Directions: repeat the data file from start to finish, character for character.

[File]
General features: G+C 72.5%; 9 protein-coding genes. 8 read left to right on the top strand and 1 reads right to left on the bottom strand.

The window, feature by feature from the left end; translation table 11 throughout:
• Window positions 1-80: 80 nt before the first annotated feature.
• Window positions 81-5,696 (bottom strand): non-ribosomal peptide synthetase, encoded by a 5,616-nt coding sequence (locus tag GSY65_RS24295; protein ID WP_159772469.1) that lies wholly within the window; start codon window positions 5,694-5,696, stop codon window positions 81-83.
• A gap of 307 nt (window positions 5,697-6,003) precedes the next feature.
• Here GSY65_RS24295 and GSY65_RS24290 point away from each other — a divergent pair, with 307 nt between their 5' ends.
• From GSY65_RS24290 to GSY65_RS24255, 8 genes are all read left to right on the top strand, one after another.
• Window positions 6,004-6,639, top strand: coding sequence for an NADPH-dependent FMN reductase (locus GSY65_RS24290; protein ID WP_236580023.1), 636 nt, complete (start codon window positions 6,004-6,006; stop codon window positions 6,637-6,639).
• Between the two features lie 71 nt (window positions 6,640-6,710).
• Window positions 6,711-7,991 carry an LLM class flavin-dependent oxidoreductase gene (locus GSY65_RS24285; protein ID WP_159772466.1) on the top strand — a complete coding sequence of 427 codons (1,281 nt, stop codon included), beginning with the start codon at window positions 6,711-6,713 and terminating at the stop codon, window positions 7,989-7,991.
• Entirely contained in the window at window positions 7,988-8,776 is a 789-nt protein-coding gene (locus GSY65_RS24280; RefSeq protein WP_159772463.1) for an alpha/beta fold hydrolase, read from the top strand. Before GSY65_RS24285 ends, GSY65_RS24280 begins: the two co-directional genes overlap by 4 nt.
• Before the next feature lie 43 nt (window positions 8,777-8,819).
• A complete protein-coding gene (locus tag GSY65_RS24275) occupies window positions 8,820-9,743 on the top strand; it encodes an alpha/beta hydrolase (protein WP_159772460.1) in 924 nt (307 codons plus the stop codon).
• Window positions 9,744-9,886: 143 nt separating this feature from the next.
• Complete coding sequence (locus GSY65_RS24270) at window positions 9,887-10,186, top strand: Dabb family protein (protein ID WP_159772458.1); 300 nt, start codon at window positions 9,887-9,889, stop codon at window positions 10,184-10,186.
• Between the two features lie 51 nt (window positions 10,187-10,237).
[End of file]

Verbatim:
General features: G+C 72.5%; 9 protein-coding genes. 8 read left to right on the top strand and 1 reads right to left on the bottom strand.

The window, feature by feature from the left end; translation table 11 throughout:
• Window positions 1-80: 80 nt before the first annotated feature.
• Window positions 81-5,696 (bottom strand): non-ribosomal peptide synthetase, encoded by a 5,616-nt coding sequence (locus tag GSY65_RS24295; protein ID WP_159772469.1) that lies wholly within the window; start codon window positions 5,694-5,696, stop codon window positions 81-83.
• A gap of 307 nt (window positions 5,697-6,003) precedes the next feature.
• Here GSY65_RS24295 and GSY65_RS24290 point away from each other — a divergent pair, with 307 nt between their 5' ends.
• From GSY65_RS24290 to GSY65_RS24255, 8 genes are all read left to right on the top strand, one after another.
• Window positions 6,004-6,639, top strand: coding sequence for an NADPH-dependent FMN reductase (locus GSY65_RS24290; protein ID WP_236580023.1), 636 nt, complete (start codon window positions 6,004-6,006; stop codon window positions 6,637-6,639).
• Between the two features lie 71 nt (window positions 6,640-6,710).
• Window positions 6,711-7,991 carry an LLM class flavin-dependent oxidoreductase gene (locus GSY65_RS24285; protein ID WP_159772466.1) on the top strand — a complete coding sequence of 427 codons (1,281 nt, stop codon included), beginning with the start codon at window positions 6,711-6,713 and terminating at the stop codon, window positions 7,989-7,991.
• Entirely contained in the window at window positions 7,988-8,776 is a 789-nt protein-coding gene (locus GSY65_RS24280; RefSeq protein WP_159772463.1) for an alpha/beta fold hydrolase, read from the top strand. Before GSY65_RS24285 ends, GSY65_RS24280 begins: the two co-directional genes overlap by 4 nt.
• Before the next feature lie 43 nt (window positions 8,777-8,819).
• A complete protein-coding gene (locus tag GSY65_RS24275) occupies window positions 8,820-9,743 on the top strand; it encodes an alpha/beta hydrolase (protein WP_159772460.1) in 924 nt (307 codons plus the stop codon).
• Window positions 9,744-9,886: 143 nt separating this feature from the next.
• Complete coding sequence (locus GSY65_RS24270) at window positions 9,887-10,186, top strand: Dabb family protein (protein ID WP_159772458.1); 300 nt, start codon at window positions 9,887-9,889, stop codon at window positions 10,184-10,186.
• Between the two features lie 51 nt (window positions 10,187-10,237).